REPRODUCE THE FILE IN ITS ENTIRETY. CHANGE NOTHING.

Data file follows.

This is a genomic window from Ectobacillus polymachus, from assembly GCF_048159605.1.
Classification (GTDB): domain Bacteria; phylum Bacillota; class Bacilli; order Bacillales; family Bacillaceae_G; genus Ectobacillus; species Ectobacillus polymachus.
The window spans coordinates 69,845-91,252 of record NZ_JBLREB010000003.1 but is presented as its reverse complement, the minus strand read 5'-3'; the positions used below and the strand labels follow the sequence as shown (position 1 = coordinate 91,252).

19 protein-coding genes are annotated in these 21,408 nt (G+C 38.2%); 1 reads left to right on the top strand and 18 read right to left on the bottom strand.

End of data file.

This is a genomic window from Ectobacillus polymachus, from assembly GCF_048159605.1.
Classification (GTDB): domain Bacteria; phylum Bacillota; class Bacilli; order Bacillales; family Bacillaceae_G; genus Ectobacillus; species Ectobacillus polymachus.
The window spans coordinates 69,845-91,252 of record NZ_JBLREB010000003.1 but is presented as its reverse complement, the minus strand read 5'-3'; the positions used below and the strand labels follow the sequence as shown (position 1 = coordinate 91,252).

19 protein-coding genes are annotated in these 21,408 nt (G+C 38.2%); 1 reads left to right on the top strand and 18 read right to left on the bottom strand.